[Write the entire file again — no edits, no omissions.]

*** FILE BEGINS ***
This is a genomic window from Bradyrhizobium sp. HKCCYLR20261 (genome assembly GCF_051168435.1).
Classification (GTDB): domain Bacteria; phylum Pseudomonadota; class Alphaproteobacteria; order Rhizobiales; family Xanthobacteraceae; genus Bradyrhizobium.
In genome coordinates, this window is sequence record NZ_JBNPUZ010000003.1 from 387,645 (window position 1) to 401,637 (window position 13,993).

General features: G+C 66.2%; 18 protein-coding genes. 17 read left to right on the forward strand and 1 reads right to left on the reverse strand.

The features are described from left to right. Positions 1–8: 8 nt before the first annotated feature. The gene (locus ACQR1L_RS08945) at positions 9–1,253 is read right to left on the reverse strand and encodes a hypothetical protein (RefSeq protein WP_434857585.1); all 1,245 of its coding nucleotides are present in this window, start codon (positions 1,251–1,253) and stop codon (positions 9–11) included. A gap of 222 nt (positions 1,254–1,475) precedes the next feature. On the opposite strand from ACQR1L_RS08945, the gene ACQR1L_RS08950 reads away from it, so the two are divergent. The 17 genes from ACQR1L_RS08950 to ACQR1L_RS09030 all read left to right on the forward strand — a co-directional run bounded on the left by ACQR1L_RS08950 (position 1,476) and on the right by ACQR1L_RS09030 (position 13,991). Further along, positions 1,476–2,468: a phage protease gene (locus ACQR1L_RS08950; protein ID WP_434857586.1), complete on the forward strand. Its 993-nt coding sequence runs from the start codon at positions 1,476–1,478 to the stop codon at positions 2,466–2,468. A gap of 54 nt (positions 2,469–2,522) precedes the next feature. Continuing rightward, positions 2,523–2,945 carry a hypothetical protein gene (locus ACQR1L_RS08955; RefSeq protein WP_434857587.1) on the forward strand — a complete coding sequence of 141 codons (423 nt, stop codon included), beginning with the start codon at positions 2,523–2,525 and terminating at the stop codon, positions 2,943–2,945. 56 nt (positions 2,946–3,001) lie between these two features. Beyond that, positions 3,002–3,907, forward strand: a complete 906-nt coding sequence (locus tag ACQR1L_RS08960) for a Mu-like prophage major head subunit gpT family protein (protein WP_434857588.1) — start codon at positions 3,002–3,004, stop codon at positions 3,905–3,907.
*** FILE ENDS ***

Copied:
This is a genomic window from Bradyrhizobium sp. HKCCYLR20261 (genome assembly GCF_051168435.1).
Classification (GTDB): domain Bacteria; phylum Pseudomonadota; class Alphaproteobacteria; order Rhizobiales; family Xanthobacteraceae; genus Bradyrhizobium.
In genome coordinates, this window is sequence record NZ_JBNPUZ010000003.1 from 387,645 (window position 1) to 401,637 (window position 13,993).

General features: G+C 66.2%; 18 protein-coding genes. 17 read left to right on the forward strand and 1 reads right to left on the reverse strand.

The features are described from left to right. Positions 1–8: 8 nt before the first annotated feature. The gene (locus ACQR1L_RS08945) at positions 9–1,253 is read right to left on the reverse strand and encodes a hypothetical protein (RefSeq protein WP_434857585.1); all 1,245 of its coding nucleotides are present in this window, start codon (positions 1,251–1,253) and stop codon (positions 9–11) included. A gap of 222 nt (positions 1,254–1,475) precedes the next feature. On the opposite strand from ACQR1L_RS08945, the gene ACQR1L_RS08950 reads away from it, so the two are divergent. The 17 genes from ACQR1L_RS08950 to ACQR1L_RS09030 all read left to right on the forward strand — a co-directional run bounded on the left by ACQR1L_RS08950 (position 1,476) and on the right by ACQR1L_RS09030 (position 13,991). Further along, positions 1,476–2,468: a phage protease gene (locus ACQR1L_RS08950; protein ID WP_434857586.1), complete on the forward strand. Its 993-nt coding sequence runs from the start codon at positions 1,476–1,478 to the stop codon at positions 2,466–2,468. A gap of 54 nt (positions 2,469–2,522) precedes the next feature. Continuing rightward, positions 2,523–2,945 carry a hypothetical protein gene (locus ACQR1L_RS08955; RefSeq protein WP_434857587.1) on the forward strand — a complete coding sequence of 141 codons (423 nt, stop codon included), beginning with the start codon at positions 2,523–2,525 and terminating at the stop codon, positions 2,943–2,945. 56 nt (positions 2,946–3,001) lie between these two features. Beyond that, positions 3,002–3,907, forward strand: a complete 906-nt coding sequence (locus tag ACQR1L_RS08960) for a Mu-like prophage major head subunit gpT family protein (protein WP_434857588.1) — start codon at positions 3,002–3,004, stop codon at positions 3,905–3,907.